The Polish experience #4

I was in the harrowing Warsaw Ghetto museum telling the story of the 1944 Warsaw Uprising in Rynek, the beautiful rebuilt Old Town Market Place, in 1972. It was a time when the Russian Communists were in control and the only private enterprise I witnessed was selling excellent homemade ice cream in the street off a special ice cream stand.

I was accompanied by Catholic Barbara, a young Polish actress who was the fiancée of my then friend Jacek Czeczot, an art restorer living in London. He had arranged for me to stay with his parents in their gracious traditional first floor flat, half of which they had lost, when forced by the aggressive Russian Regime, to share it with another family.

His father, Marek, a well known arts and culture journalist, had escaped through the sewers of the Ghetto but preferred not to talk about his harrowing experiences. Marek gave me a watercolour sketch done by a Jewish boy he had known who had survived the Holocaust. His mother, also called Barbara, gave me an rustic wooden kitchen spoon which I still use today. It is dark brown wood hand carved in an unusual elongated shape and a treasured possession.

Barbara and I had to communicate in Italian as she spoke no English and I spoke no Russian or Polish. I mainly got by in French with the older cultured French speaking generation and English with the youngsters who were very keen to learn. How they hated Russians and the language they were forced to learn and speak!

I am of Imperial Russian heritage on both sides from The Pale of Settlement which one day was part of Eastern Poland and the other Imperial Russia.

Barbara acted as my guide leading me through large almost empty rooms with hideous primitive metal showcases with cloudy glass, jammed up against the grey walls. Inside the cabinets were huge mounds of hacked off hair, used to stuff primitive pillows in the death camps, an uncountable amount of wire spectacles piled high, abandoned suitcases with Jewish surnames stamped into the tan leather such as Goldberg, Finklestein, Blum et al, discarded old worn shoes and yellowing teeth having had the gold extracted! Just heart breaking. Enough to depress any Being with a Soul.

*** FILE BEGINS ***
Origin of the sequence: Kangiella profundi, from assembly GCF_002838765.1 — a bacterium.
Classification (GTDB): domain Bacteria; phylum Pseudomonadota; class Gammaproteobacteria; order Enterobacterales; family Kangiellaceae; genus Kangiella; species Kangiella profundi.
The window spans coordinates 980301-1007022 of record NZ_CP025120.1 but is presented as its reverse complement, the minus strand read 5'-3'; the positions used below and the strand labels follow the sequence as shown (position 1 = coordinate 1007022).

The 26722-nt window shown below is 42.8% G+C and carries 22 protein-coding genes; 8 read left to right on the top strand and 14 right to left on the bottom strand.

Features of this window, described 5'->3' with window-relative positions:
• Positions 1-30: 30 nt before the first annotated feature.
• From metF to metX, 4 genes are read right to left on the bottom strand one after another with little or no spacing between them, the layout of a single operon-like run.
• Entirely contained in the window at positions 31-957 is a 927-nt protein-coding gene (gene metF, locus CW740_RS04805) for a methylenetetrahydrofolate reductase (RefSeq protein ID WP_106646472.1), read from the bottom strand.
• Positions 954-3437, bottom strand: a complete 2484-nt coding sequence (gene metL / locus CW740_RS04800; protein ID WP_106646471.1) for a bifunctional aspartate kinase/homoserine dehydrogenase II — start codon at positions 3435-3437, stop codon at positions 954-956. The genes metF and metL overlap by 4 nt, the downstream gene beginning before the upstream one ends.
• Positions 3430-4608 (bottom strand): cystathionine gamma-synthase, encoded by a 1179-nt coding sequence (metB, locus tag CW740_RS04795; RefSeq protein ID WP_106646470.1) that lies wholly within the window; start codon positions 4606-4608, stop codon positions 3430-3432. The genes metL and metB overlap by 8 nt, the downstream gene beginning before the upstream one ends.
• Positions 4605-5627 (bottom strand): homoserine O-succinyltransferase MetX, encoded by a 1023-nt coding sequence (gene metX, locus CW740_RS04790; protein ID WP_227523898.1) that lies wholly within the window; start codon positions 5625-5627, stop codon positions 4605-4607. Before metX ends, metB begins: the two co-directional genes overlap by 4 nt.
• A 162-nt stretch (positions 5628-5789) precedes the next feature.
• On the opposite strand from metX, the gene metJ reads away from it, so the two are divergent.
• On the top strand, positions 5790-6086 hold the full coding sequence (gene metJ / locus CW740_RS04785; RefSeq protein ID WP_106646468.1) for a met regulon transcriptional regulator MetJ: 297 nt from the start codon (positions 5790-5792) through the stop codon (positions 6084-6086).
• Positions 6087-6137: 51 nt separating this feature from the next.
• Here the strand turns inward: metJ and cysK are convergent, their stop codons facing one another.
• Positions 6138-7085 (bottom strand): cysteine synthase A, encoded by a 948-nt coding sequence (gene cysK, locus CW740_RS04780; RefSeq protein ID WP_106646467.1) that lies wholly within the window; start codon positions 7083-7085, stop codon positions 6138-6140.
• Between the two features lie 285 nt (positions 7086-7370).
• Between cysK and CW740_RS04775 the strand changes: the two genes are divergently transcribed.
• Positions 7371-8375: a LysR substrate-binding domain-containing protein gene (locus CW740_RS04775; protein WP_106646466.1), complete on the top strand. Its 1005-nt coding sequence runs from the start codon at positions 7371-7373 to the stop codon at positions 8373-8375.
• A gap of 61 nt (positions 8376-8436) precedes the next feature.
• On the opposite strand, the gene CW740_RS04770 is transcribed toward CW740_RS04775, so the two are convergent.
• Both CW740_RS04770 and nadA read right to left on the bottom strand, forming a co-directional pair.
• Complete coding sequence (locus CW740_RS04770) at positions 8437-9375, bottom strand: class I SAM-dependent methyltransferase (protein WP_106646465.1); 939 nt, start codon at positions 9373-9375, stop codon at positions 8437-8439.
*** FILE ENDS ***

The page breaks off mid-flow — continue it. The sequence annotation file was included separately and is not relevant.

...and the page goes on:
We sat for ages on a long cold narrow metal bench watching the famous German propaganda films of ‘The Living Dead’ in the Warsaw Ghetto, corpses littering the pavements and finally the Russian and American films, of the liberation of the death camps, especially Auschwitz, after the Nazis had fled on the 27th of January 1945.

Suddenly Barbara was fighting back her tears. I asked what had upset her. Silently she pointed to a central showcase exhibiting a tall metalic milk churn. There, beside the solitary churn, lay a crumpled pencilled note written in Polish. The note from an unknown Jewish woman had moved Barbara to tears. It was a cry for help from the grave penning the indescribable horrors of daily life in the Warsaw Ghetto. A cry into the timeless abyss destined for whoever would find it after her slaughter. It was a plea for future generations never to forget. Never again!

After, at the exit of the museum, I voraciously read the thick leather bound visitors book on a large music stand left for comments. There were entries in all languages but mainly American tourists in their recognisable sloping handwriting written in English with Polish family names. Visitors who had come back briefly to their homeland after decades abroad or perhaps their children or even grandchildren in search of their heritage.

The most memorable entry that has remained with me since 1972, was the single word.


Written in Colin’s Mindful writing group in Lewes on 28.2.19. Updated 28 April Russian Easter Day.


Wikipedia. Kanal movie by Andrej Wajda 1956
Haaretz article on 1791 Catherine the Great - Pale of Settlement
Wikipedia. Rynek. Old Town Market Place
Polin Museum of the history of Polish Jews
Wikipedia. Warsaw Rising Museum

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